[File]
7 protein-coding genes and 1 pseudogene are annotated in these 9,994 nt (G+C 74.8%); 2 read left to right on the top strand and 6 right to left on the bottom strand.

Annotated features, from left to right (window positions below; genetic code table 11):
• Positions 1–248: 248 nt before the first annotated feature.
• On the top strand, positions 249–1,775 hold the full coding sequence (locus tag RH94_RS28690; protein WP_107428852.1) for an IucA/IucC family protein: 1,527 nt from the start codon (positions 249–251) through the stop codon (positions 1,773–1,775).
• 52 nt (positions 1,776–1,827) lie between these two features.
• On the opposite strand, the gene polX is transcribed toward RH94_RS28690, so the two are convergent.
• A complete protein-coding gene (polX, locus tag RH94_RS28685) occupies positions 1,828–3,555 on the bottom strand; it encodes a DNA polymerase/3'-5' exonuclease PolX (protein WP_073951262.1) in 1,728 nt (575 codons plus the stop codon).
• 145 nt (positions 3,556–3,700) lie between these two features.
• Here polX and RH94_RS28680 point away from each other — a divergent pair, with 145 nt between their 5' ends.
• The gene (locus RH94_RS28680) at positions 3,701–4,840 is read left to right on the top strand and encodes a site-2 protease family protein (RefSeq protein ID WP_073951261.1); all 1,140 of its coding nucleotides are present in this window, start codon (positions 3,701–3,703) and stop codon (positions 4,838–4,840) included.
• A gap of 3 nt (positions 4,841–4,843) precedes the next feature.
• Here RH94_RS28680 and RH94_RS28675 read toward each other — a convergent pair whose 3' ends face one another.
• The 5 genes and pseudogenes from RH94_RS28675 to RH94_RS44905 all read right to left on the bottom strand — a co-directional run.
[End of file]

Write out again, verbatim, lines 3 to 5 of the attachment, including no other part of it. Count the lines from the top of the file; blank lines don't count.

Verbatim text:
• Positions 1–248: 248 nt before the first annotated feature.
• On the top strand, positions 249–1,775 hold the full coding sequence (locus tag RH94_RS28690; protein WP_107428852.1) for an IucA/IucC family protein: 1,527 nt from the start codon (positions 249–251) through the stop codon (positions 1,773–1,775).
• 52 nt (positions 1,776–1,827) lie between these two features.